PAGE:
I’m sure Higher Ground and American Horror Story were seismic in their own right, but when you landed Sofia Coppola’s The Bling Ring, was that earth shattering for you at the time?

Oh my god, that’s such a memory. It was a while ago, but yeah, it was insane to be working with Sofia Coppola. I remember loving Lost in Translation, and I was so nervous when I auditioned for The Bling Ring. While auditioning for it, I obviously had to play a character that was so different from Violet and who I played in Higher Ground and just who I am as a person. So the earth-shattering thing was like, “Oh, I can push past the boundaries of my teenage self and try something new.” And so I was able to do that under the care of Sofia Coppola, who’s just a phenomenal director because of the way she communicates to actors and is able to draw a performance out of you. I was 17, so I was also just excited to go work with a bunch of young actors. On season one of American Horror Story, there was Evan Peters, but he’s seven years older than me. So I was stoked to be working on such a high-profile project and also being able to work with a bunch of actors my own age.

I’ve been told that Sofia is a quiet leader on set. Apparently, she doesn’t talk a lot, and when she does, she doesn’t raise her voice at all.

She doesn’t yell, yeah.

So it sounds like you had the same takeaway.

Absolutely. Overall, it was a calm environment. The leader was not someone who needed to shout and yell, so the overall energy and vibe of the set was a little bit quieter and more collected than some of the other sets I’ve worked on. And that was the first time I had worked with someone who led from a place of calmness, as opposed to, “Okay everybody, come on! Let’s go!” That sort of energetic thing. So it was just a different experience, and clearly, it works. So I adored working with her, and I would jump at the opportunity to work with her again.

This is a bit of a reductive take, but those teenagers stole because they wanted to feel like the celebrities of the late 2000s. And at the time, aside from reality TV, fame still had the usual barriers to entry. But nowadays, young people are becoming celebrities via the apps on their phones. So if those kids grew up today, do you think they would be more concerned with creating their own celebrity via YouTube, Instagram, TikTok, etc.?

It’s funny how quickly technology changes the world that we live in. It changes our reality and how easy it is to attain information or some degree of celebrity or notoriety. So I wonder, at the time, how it would’ve changed things and if they would’ve been more obsessed about the amount of TikTok followers they had, as opposed to actually infiltrating these people’s lives and physically putting on their clothes and becoming these people. It’s a hard question, but I also think it was just of the time. So I don’t know what those kids would’ve done nowadays. I mean, I still haven’t downloaded TikTok. I haven’t jumped into that world because I know myself and I know that I would get obsessed in the sense of viewing videos, not making videos. I’d be too shy if that’s even possible to admit. I’m also someone with social media, and I get such anxiety having to navigate that world. I don’t know how people these days can do it.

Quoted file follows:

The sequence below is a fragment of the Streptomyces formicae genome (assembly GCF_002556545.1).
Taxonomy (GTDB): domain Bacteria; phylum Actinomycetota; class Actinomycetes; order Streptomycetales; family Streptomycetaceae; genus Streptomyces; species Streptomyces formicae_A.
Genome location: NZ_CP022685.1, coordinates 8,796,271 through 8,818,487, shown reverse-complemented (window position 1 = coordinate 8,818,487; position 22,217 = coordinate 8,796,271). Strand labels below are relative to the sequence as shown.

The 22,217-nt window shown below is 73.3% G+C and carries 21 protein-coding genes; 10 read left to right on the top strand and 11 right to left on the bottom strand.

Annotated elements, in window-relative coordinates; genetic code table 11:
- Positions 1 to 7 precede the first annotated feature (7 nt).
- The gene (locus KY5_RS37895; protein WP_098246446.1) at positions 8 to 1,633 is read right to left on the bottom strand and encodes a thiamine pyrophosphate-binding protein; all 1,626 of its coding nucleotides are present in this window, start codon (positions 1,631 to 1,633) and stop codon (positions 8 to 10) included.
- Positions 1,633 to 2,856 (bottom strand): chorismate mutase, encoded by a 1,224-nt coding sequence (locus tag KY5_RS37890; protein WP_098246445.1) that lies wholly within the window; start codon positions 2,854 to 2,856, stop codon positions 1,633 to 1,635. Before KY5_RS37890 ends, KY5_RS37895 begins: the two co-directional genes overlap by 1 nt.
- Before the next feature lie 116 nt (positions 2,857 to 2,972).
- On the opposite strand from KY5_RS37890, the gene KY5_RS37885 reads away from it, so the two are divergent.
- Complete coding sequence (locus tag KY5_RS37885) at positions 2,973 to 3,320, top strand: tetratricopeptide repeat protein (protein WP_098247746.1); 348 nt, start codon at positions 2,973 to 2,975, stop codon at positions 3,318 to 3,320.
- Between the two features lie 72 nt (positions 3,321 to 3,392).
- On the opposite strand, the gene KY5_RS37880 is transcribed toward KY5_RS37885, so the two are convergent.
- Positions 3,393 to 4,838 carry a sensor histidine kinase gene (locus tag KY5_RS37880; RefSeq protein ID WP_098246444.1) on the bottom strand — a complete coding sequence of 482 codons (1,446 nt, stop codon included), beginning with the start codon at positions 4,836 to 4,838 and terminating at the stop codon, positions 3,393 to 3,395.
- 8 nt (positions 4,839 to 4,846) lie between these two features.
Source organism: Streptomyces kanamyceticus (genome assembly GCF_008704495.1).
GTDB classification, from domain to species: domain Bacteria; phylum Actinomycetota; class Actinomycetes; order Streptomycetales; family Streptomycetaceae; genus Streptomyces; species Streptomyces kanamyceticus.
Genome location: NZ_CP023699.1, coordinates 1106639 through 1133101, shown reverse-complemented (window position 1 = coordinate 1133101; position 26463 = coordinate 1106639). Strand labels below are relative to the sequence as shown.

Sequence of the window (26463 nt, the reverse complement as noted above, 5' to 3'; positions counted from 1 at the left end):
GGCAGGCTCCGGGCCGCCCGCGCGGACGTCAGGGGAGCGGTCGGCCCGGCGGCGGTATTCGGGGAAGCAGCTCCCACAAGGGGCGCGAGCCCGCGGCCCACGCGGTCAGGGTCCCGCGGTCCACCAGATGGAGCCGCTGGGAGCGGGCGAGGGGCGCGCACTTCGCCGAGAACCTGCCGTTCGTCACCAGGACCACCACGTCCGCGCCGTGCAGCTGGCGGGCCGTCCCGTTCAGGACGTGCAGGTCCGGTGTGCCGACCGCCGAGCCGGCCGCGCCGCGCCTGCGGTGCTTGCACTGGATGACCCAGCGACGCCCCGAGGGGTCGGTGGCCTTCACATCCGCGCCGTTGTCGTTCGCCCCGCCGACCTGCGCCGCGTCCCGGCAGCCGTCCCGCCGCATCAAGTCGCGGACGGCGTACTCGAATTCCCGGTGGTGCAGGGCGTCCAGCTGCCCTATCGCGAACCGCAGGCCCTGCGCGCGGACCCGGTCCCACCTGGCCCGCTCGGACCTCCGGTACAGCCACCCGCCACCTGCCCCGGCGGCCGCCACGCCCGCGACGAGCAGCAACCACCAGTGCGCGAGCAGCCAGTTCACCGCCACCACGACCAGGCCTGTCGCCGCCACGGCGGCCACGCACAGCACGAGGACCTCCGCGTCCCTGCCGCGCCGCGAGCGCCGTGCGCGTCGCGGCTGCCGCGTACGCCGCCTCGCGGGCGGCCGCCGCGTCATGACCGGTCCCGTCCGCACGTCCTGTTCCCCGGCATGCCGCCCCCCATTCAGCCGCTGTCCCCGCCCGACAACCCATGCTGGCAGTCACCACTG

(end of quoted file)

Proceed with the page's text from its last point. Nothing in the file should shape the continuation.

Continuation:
Lastly, to answer your Bling Ring character’s greatest dilemma: leopard or zebra print?

(Laughs.) I would have picked leopard hands down.

Lastly, to answer your Bling Ring character’s greatest dilemma: leopard or zebra print?

(Laughs.) I would have picked leopard hands down.

Lastly, to answer your Bling Ring character’s greatest dilemma: leopard or zebra print?

(Laughs.) I would have picked leopard hands down.

Lastly, to answer your Bling Ring character’s greatest dilemma: leopard or zebra print?

(Laughs.) I would have picked leopard hands down.

Lastly, to answer your Bling Ring character’s greatest dilemma: leopard or zebra print?

(Laughs.) I would have picked leopard hands down.

The Gilded Age Promotional Stills
Gallery Update The Gilded Age

I have added promotional stills of Taissa’s character Gladys Russel in the upcoming The Gilded Age episodes 6 and 8. Check them out over on the gallery now via the link below:

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2022 | The Gilded Age > Episode Promotional Stills > 1×06 “Heads Have Rolled for Less” | Alison Rosa

2022 | The Gilded Age > Episode Promotional Stills > 1×08 “Tucked Up in Newport” | Alison Rosa

Happy Sad Confused Podcast with Taissa
Interviews Podcast The Gilded Age

Taissa did a interview with Josh Horowitz for his new podcast series Happy Sad Confused discussing her new drama series The Gilded Age and her career. Listen to the interview here.

 

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Uma publicação partilhada por Josh Horowitz (@joshuahorowitz)

Taissa stops by Good Morning America
Gallery Interviews The Gilded Age

Hello everyone. On February 15th, Taissa Farmiga has stopped by Good Morning America to continue The Gilded Age press tour. Taissa discussed her new drama series and how her character came to be.

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 2022 > ‘The Gilded Age’ Press for GMA | February